So, my stance is, on private property you should be able to imbibe any substance you want. If you go into the world under the influence where you have the capacity to negatively affect the lives of others then you should be held accountable, but treating every adult like a child is infuriating to responsible adults.


#13

Legalize, tax, treatment, education.

But it is never just you. That is what I am trying to get across. You don’t live in a bubble, and sure you can handle your high. But your wife or kids may not be able to handle your high.


#14

“When your mother, father, sister, children, etc., when one of them turns out to be a weakling, it becomes your problem.”

THAT statement is the problem. Quit generalizing. it’s exactly my issue with all of this.
My mother, father, (don’t have a) sister, (don’t have any) children aren’t people who have destroyed their lives with drugs. Neither have I. So why should everyone be penalized in their actions just because some people can’t use responsibly? We aren’t homogeneous.

Your statements seem to paint a picture where there is no line between someone who can truly use recreationally and innocuously and a world-devouring addict. Trust me, there are people… very successful, responsible, societally-contributing people, who live fantastic lives intertwined with moderate drug use. Life isn’t Reefer Madness and one bump of coke doesn’t turn everyone into a crack addict.


#15

Because we live in a nation that passes homogeneous laws. What am I saying or not saying that is riling you up?


#16

Every. Single. Law. Is a generalization. Every one. Full stop.


#17

Aren’t you conflating ‘use’ and ‘abuse’? Social safety nets notwithstanding, isn’t it the intrusive, destructive behaviour that abuse of drugs can exacerbate that the law should be concentrating on? Like, if someone wants to drink themselves to death, that’s their decision, but if in the course of doing so they fail in their responsibility as a driver, a parent or as a citizen in whatever manner is expected of them, that failure should be the precipitating event after which the state should intervene?
Of course, if you have children and act on your desire to drink yourself to death, that itself would be abusive of your civil responsibility to care for your children. You are directly responsible for their care and well being but if you don’t have any dependants, should your family be able to get you arrested for your decision to end your own life?

Tolerate use, empathise and help with mistakes, prosecute uncivil behaviour which may result from abuse.

And I agree that those social safety nets are a good idea. But don’t they exist as a method of making space for personal agency within potentially bad situations?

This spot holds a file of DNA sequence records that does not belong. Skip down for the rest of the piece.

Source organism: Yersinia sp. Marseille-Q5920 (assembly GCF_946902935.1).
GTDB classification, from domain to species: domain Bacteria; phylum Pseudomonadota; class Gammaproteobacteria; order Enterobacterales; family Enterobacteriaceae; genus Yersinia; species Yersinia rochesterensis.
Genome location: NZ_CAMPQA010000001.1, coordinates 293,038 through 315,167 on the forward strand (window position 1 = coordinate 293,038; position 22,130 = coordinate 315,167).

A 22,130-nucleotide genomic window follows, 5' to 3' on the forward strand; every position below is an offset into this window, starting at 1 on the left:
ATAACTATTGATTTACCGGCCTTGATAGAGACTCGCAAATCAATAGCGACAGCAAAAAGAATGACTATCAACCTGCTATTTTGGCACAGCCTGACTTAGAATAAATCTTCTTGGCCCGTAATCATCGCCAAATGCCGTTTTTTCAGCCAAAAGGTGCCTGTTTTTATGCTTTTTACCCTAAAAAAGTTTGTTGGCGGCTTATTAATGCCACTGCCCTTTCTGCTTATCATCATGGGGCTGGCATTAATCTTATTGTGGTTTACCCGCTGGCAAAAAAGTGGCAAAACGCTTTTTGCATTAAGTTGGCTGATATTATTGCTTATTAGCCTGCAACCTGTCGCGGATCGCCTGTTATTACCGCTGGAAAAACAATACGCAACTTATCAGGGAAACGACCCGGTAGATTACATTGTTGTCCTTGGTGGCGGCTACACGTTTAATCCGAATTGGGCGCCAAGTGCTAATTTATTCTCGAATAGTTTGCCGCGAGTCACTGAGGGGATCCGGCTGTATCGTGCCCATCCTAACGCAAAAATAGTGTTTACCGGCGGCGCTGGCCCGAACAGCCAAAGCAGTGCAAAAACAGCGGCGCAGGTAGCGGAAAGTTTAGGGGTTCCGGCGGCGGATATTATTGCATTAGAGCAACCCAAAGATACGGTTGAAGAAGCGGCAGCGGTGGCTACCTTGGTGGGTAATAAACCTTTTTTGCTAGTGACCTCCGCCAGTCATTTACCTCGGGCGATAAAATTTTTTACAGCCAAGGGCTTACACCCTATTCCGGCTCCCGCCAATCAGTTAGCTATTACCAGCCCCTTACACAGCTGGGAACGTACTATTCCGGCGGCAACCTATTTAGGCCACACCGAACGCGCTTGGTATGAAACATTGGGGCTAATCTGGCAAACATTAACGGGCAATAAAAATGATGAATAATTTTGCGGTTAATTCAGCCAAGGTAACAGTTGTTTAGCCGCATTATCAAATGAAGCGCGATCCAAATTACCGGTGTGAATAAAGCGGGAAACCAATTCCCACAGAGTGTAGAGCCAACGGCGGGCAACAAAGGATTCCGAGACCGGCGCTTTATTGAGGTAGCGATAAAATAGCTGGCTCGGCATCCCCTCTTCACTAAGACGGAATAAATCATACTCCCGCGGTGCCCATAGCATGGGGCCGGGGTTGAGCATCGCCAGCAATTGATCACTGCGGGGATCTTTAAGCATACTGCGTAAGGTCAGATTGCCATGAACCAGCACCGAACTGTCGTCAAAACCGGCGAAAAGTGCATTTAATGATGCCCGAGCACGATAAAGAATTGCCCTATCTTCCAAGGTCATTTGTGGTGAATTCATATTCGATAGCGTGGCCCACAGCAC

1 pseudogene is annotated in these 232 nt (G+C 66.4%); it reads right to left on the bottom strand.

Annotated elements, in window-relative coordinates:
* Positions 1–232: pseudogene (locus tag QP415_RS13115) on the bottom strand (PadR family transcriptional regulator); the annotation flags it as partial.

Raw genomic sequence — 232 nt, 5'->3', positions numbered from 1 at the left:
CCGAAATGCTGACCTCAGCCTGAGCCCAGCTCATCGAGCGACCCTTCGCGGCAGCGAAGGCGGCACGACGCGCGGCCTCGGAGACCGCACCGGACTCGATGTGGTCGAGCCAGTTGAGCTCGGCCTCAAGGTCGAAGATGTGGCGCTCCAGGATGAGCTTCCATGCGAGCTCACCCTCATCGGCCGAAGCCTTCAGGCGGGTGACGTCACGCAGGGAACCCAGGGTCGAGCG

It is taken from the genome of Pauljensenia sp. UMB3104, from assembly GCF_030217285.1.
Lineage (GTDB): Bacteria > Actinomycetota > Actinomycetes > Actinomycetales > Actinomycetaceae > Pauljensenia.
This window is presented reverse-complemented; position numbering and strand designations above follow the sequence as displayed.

Perhaps I’ve misunderstood your pov.


#18

You have misunderstood. In almost every post I have said legalize, tax, educate, treatment.

I will say it again. Legalize, tax, educate, treatment.

What I take issue with is the concept of ‘what I do on private property doesn’t affect others’. That is patently false.


#19

Yes. Having stared mental illness in the face, emphatically yes.

Assisted suicide during hospice is completely different.

Edit

This kind of conversation makes me weary. A person can use drugs if they want to. But it has consequences that virtually every selfish libertarian I’ve met refuses to acknowledge. (Not labeling you as a libertarian. Not labeling you as anything)

Now, excuse me while I pop a xanax ( troll face )


#20

I believe we are way off topic but perhaps this can be brought around.

And it is abuse of places like the Silk Road and of drugs that usually precipitates involvement by the state, but I was attempting to draw a differentiation between abuse and use. I agree wholeheartedly that no one is an island unto themselves but when largely non harmful behaviour is represented using the worst possible outcomes of that behaviour and then used as a reason for the state to intrude into one’s personal agency, aren’t we forfeiting our right to have that agency at all?

I applaud your stance but I find the idea of a pre-emptive assumption of wrong doing to result from the expression of personal freedom to be a troubling facet to amplify.

But again, perhaps you merely wished to talk about those situations in which usage had crossed such a line into abuse and perhaps others should be more even handed in raising the topic of healthy usage being an important personal freedom but I feel like that yin is a necessary accompaniment to the yang of your gist. If that makes sense.